Thursday, February 21, 2013

Re-watch: Eternal Sunshine of the Spotless Mind

Don’t let the trailer fool you; the sudden, fast paced montages of scenes accompanied by upbeat Electric Light Orchestra’s ‘Mr Blue Sky’ make it seem like a summer rom-com, but fear not, this is not your average romance film. Luckily I saw the trailer after I saw the movie, so was spared the confusion of trying to decide exactly which genre it slots into.

Honestly, it’s a very odd film, and Gondry’s quirky visual style makes it all the stranger, but I think that’s what makes it so distinctive. The occasional unsteady camera movements and jump cuts within fragmented memories give it a raw edge that I love. Also, the limited use of lighting, particularly in the memory sequences adds a dramatic effect, like a spotlight is being shone on Clem and Joel as they frantically search for a place to hide from the disintegrating memories of their former relationship.

 As the film progresses, we’re treated to tricky shots, fading images, sound distortions, and my favorite; the subtle details like the books in Barnes and Noble gradually turning white, and the way places blur into one another. With strangers in a train station winking out around them like broken streetlights, memories seemingly already erased lingering in a degraded form with faceless beings accompanied by Jon Brion’s fairground-esque score, its at times a little eerie, though harmonized with bouts of humour and tender moments, Gondry renders a perfect balance.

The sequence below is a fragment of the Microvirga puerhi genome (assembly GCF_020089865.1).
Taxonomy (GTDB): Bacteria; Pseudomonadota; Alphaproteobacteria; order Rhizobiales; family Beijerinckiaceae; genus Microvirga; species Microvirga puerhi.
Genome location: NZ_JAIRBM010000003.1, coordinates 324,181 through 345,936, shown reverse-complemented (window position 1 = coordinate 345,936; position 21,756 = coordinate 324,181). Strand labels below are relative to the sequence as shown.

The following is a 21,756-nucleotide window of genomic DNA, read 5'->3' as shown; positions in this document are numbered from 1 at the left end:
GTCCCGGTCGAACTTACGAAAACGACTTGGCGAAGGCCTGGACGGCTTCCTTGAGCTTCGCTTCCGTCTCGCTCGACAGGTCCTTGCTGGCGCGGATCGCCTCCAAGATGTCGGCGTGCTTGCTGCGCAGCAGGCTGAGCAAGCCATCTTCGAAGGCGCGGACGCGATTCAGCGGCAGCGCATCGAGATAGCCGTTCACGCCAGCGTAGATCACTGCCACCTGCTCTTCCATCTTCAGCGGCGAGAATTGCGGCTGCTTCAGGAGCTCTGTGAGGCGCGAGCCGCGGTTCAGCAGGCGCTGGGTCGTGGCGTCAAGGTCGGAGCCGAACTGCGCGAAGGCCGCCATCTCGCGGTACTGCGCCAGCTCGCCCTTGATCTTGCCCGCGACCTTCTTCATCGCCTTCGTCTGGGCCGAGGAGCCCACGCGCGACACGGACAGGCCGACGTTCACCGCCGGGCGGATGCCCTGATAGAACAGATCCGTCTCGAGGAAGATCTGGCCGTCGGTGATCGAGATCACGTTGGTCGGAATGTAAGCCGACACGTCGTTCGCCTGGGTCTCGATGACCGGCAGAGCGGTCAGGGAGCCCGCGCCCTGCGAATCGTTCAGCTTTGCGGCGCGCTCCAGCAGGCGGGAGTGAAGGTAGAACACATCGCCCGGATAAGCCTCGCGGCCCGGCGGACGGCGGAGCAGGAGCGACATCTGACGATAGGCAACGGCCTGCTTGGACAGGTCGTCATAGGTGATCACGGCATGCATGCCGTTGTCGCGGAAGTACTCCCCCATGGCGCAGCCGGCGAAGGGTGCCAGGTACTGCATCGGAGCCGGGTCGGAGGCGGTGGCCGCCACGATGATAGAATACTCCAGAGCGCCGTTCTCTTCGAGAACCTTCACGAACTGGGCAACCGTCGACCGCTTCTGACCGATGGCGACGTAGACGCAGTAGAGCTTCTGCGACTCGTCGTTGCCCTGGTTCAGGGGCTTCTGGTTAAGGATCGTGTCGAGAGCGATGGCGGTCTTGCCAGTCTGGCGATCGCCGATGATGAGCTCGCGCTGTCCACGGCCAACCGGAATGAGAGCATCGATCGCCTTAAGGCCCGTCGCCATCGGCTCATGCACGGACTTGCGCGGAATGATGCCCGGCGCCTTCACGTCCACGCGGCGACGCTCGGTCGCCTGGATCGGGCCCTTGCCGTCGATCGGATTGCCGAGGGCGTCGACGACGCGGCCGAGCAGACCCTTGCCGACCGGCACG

The film shifts back and forth from reality to inside Joel’s mind, giving you a taste of normality every so often, though I admittedly preferred watching the scenes set in the psyche, and became more absorbed in Clem and Joel’s story than with the Mary and Dr. Mierzwiak subplot, as I found Kirsten Dunst’s character to be a bit too ditsy and annoying, and it felt too much like it was a twist added out of convenience to aid the main story. Elijah Wood’s performance as the panty stealing, desperate antagonist was enjoyable, but it was hard to really dislike him. On the upside, it was nice to see him in one of his first roles since the last Lord of the Rings film.

I was also pleasantly surprised by Jim Carrey’s performance as Joel, it was refreshing to see him act seriously for once, and I would even go as far as to say I think this is his best role. Likewise, flamboyant Clementine is also very much unlike any other character Winslet has previously played, so again, it’s nice to see two big name actors in completely different roles. The fact that they both managed to pull it off shows how versatile they really are.

So despite a melancholy undertone, the film ends on a hopeful note, and left me feeling warm and fuzzy. It’s a beautifully crafted film that never fails to make me smile. An art house film at heart, it begs to be re-watched, and reveals something new each time. The concept is simple, and nicely executed, and despite being a little slow to begin with I think this is a real gem of a film, one of my favourites. Ending as it began with Beck’s ‘Everybody’s Gotta Learn Sometimes’, which in my opinion encapsulates the mood of the film perfectly by managing to be both mildly depressing and slightly uplifting at the same time.